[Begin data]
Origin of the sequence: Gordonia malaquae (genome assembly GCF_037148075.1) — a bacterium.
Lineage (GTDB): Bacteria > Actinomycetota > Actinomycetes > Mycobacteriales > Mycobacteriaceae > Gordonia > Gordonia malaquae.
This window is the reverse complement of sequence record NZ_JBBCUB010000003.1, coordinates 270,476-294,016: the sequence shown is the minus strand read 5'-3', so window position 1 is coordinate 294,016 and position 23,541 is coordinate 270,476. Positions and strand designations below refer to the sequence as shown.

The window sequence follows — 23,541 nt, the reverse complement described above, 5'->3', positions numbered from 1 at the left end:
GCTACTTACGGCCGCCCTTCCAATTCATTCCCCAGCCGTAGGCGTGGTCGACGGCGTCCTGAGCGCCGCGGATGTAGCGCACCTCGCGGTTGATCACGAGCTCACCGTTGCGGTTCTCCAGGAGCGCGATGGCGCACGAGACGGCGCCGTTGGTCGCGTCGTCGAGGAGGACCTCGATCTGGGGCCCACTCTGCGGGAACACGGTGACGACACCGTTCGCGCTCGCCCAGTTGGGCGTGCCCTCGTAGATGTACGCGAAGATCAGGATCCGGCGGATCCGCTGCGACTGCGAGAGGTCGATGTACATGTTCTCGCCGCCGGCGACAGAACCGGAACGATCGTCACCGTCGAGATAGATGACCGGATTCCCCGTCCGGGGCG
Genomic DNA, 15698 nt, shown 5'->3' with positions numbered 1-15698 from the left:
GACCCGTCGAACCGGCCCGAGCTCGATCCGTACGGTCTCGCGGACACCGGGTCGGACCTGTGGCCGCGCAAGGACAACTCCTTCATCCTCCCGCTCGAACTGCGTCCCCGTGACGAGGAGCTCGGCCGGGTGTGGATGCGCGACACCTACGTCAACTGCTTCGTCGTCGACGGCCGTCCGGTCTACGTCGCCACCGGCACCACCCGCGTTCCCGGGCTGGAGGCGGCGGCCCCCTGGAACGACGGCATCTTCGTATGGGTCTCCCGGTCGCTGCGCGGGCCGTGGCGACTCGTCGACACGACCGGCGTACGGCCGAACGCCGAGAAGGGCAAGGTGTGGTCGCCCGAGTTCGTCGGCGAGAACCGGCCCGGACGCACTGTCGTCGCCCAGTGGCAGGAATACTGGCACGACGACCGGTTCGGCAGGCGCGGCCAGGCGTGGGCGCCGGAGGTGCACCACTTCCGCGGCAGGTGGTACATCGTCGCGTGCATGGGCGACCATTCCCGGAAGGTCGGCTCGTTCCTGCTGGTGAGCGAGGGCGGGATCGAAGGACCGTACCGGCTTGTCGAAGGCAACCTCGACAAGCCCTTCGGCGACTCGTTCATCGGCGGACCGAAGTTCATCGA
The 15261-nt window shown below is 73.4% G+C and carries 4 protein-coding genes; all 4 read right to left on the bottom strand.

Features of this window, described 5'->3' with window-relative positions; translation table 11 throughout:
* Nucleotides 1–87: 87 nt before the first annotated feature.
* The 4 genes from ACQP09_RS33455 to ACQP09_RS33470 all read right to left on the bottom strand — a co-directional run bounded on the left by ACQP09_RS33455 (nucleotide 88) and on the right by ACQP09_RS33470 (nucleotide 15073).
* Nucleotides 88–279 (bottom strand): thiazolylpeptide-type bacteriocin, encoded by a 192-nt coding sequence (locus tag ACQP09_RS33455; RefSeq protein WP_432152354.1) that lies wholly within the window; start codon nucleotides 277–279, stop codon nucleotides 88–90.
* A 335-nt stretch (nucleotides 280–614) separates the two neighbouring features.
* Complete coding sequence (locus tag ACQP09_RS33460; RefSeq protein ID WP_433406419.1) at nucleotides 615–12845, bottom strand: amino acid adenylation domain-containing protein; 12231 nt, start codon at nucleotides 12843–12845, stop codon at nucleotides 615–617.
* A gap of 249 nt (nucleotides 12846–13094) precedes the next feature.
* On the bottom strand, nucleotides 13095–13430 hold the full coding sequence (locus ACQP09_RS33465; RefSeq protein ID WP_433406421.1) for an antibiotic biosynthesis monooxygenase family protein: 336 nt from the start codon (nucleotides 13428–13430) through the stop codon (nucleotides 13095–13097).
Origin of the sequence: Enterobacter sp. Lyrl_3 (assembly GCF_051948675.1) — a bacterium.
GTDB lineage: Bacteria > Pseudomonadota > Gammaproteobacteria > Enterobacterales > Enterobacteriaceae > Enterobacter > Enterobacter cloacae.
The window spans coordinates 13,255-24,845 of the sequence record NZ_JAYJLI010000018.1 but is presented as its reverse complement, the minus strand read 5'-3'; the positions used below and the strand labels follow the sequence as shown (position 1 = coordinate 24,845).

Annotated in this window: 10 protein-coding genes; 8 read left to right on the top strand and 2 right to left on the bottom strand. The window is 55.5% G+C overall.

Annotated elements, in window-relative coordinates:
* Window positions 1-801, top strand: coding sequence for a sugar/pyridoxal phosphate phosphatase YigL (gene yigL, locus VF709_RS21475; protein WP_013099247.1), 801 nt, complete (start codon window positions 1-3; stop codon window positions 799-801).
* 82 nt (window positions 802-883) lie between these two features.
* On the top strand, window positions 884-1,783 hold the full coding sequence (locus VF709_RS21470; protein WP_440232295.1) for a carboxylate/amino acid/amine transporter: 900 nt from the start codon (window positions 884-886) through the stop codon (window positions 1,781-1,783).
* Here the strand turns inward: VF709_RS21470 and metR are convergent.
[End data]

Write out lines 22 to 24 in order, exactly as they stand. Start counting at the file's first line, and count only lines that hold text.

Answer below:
* Window positions 1-801, top strand: coding sequence for a sugar/pyridoxal phosphate phosphatase YigL (gene yigL, locus VF709_RS21475; protein WP_013099247.1), 801 nt, complete (start codon window positions 1-3; stop codon window positions 799-801).
* 82 nt (window positions 802-883) lie between these two features.
* On the top strand, window positions 884-1,783 hold the full coding sequence (locus VF709_RS21470; protein WP_440232295.1) for a carboxylate/amino acid/amine transporter: 900 nt from the start codon (window positions 884-886) through the stop codon (window positions 1,781-1,783).